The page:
UPDATE: 7-03-11: New, updated design for slider dolly. Check it out here: vimeo.com/25937230
This video is not at all obsolete. Still a good resource for DIY. Other video has a look and the new design, plus a materials list.
Inspired by the DIY photo gear building sites (my favorite of which is CheesyCam.com—so many ideas for projects buried in there. Oh man), anyway, I set out to put together a cheaper alternative to my linear motion-based camera slider. While I like it (the "real" slider, that is), it’s a little complex, and by the time you get it to work properly you’re in it for at least $100. The motion system alone will cost you at least $80, then you need something to mount it on, and some way to mount your camera on it. Do it right, however, and you’re rewarded with exceptionally smooth moves.
But the kind of stuff that make my pants tight is when you can get 98% of the effectiveness for 28% of the cost (or even less if you shop well and improvise a little), and that’s where this rig comes in.
It uses a small trolley built from angled aluminum (or steel, or some other metal) and held together with threaded rod so you can adjust the track width for different track surfaces. Wheels are mounted at perpendicular angles to each other to lock the carriage on the track side to side and create a smooth rolling platform.
We used skateboard wheels for our rollers, mounted on 5/16-in. bolts with short pieces of bushing material spacing them out for proper clearance. A piece of scrap plastic purchased from a marine salvage yard serves as the deck, and attaches to the threaded rod crosspieces with zip ties. Enough room was left for the width to be adjusted to accommodate a variety of “tracks.”
Our “track” consists of a Harbor Freight brand adjustable sawhorse. The top is a nice, wide and square steel channel that makes a smooth and sturdy base for the roller. The legs are even adjustable individually, and it folds completely flat for use right on the ground.
The entire assembly, including the sawhorse (which is currently on sale for $22) would probably cost under $50 to duplicate if you were a truly awful shopper and had absolutely nothing to start with. Ours is made almost entirely from scrap from around the garage, and if you do any light fabrication, you probably have at least a few items laying around to save you some money.
FYI, here’s some links to the stuff we actually bought, or at least similar stuff, since some of it has been around for a while:
Ball head mount: http://cgi.ebay.com/1-Hot-shoe-1-4-3-8-Swivel-Umbrella-Holder-Mount-Tripod-/370405895178?pt=Digital_Camera_Accessories&hash=item563de96c0a
Skateboard wheels and bearing sets: http://shop.ebay.com/i.html?_nkw=skateboard+wheels+bearings+&_cqr=true&_nkwusc=skateboard+wheels+bearnings&_rdc=1
Here’s the marine surplus place I get a lot of bits and pieces. They list inventory on their website, but there’s nothing like going out back to pick through the true surplus and wonder what to build next: http://www.surplusunlimited.com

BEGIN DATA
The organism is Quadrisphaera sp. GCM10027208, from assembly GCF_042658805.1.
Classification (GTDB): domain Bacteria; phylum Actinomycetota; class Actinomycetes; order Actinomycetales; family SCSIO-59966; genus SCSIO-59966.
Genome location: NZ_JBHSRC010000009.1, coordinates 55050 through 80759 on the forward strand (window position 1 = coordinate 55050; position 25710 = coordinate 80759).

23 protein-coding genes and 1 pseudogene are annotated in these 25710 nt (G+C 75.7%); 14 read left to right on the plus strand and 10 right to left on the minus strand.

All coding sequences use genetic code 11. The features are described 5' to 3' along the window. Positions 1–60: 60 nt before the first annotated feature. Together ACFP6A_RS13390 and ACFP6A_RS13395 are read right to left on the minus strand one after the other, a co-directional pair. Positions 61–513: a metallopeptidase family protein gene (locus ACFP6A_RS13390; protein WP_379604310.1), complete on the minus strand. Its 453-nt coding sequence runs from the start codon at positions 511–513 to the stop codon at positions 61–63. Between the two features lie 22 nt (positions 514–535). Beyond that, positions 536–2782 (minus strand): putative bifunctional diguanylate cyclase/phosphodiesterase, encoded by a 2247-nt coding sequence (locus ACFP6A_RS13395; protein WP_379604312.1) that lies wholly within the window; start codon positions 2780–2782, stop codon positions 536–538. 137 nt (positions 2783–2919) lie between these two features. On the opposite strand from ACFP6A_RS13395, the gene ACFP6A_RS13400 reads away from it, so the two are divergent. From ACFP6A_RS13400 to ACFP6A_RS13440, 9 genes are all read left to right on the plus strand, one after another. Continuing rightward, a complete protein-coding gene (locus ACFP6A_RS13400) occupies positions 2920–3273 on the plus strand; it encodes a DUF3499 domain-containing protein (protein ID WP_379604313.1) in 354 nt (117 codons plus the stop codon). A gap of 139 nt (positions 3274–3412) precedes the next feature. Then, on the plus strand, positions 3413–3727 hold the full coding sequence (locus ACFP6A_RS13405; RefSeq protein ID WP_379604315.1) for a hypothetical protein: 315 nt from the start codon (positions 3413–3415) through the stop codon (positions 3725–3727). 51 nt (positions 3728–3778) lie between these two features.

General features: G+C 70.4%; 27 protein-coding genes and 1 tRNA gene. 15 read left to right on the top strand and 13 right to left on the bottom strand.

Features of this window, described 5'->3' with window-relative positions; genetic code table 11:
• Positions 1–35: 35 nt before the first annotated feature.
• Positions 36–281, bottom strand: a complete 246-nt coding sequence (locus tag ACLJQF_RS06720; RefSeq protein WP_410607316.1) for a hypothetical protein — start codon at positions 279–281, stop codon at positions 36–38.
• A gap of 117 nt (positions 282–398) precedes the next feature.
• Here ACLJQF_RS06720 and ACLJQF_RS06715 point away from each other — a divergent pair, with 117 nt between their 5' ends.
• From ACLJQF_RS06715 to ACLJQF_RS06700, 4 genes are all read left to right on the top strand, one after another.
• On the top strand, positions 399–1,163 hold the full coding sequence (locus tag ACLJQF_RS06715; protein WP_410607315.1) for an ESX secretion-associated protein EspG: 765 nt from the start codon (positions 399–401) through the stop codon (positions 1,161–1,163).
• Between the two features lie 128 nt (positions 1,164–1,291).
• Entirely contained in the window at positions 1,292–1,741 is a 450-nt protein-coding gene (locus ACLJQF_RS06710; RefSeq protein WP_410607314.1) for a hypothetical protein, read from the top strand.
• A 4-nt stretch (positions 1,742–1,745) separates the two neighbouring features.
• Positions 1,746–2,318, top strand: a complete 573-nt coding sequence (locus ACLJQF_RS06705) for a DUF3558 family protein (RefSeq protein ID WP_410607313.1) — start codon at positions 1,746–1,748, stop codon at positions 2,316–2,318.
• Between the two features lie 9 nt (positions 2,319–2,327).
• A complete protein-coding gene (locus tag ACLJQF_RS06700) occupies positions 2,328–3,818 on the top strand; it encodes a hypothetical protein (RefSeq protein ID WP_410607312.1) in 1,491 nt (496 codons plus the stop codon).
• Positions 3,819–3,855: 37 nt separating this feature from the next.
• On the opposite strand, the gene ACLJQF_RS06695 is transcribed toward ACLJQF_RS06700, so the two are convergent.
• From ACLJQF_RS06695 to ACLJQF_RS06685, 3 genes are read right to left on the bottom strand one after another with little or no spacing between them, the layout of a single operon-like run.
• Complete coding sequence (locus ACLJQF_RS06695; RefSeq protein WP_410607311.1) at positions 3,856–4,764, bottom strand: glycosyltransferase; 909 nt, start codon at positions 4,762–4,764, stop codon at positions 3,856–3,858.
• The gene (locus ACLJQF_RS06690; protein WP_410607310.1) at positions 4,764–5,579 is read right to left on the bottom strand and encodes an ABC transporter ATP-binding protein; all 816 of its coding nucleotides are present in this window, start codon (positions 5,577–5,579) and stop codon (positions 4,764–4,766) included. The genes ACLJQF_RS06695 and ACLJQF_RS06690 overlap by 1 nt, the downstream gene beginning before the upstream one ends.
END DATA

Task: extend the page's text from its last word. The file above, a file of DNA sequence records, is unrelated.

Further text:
Talking head stuff shot on a Canon HF S100 with a Rode Videomic. Slider stuff shot with a Canon T2i with a 50mm f/1.8. Various LED lights gave me the healthy, almost Nordic pallor.
About a year ago, I posted a down & dirty DIY camera roller video that was pretty popular in the DIY gear community. Ov course, using something for a year you naturally make modifications, so here's the current iteration of the adjustable slider. The thing I love about it is the versatility. It can roll on any manner of improvised "track," or just flip it over and run it trackless on the floor or a table.
There's a materials list in the video, or if you aren't comfortable around a chop saw, I'd be happy to build you one. The "production" version is $80 + shipping and is well finished. It looks like something you'd buy in a store, not something a weird guy built in his garage. Even comes with a knob to mount your camera plate, and the 1/4" to 3/8" adapter to mount most fluid heads.
Thanks to the whole DIY community for providing awesome feedback.
I've had a LOT of interest in these, so I've been busily collecting pieces for a couple of runs. I've also set up a dedicated email address: firstname.lastname@example.org
Lots of orders going out tomorrow or Saturday, and a list of folks after those will be seeing dollies late next week. I'm tracking down some different suppliers to see if I can keep supplies coming more steadily and less in spurts. But if you want one, I can build you one, and the wait time looks to only be a week or so at this point.
Lots of these out in the wild now, and building is still going fast and furious. Right now I'm backordered until about Tuesday, when I'm expecting a shipment of bearings that will complete a whole mess of units. Also, interest has been so high I'm getting ready to announce a fun contest in the next couple of weeks.
You may have noticed that the dedicated email address changed. That's because I went ahead and bought a domain to keep track of all this stuff. New email is email@example.com, but the old one will still work fine. A bunch of units will ship Wednesday, and I'm going out to the garage right now to make a video announcing the contest. Stay tuned.
I built a quadcopter to learn about DIY solutions for aerial video and stills. This is from the first flight with a camera. A little shaky until I get a gimbal but I am thrilled with the possibilities. Imagining so many different "crane/jib" and "dolly/steady cam" type shots gliding through the air.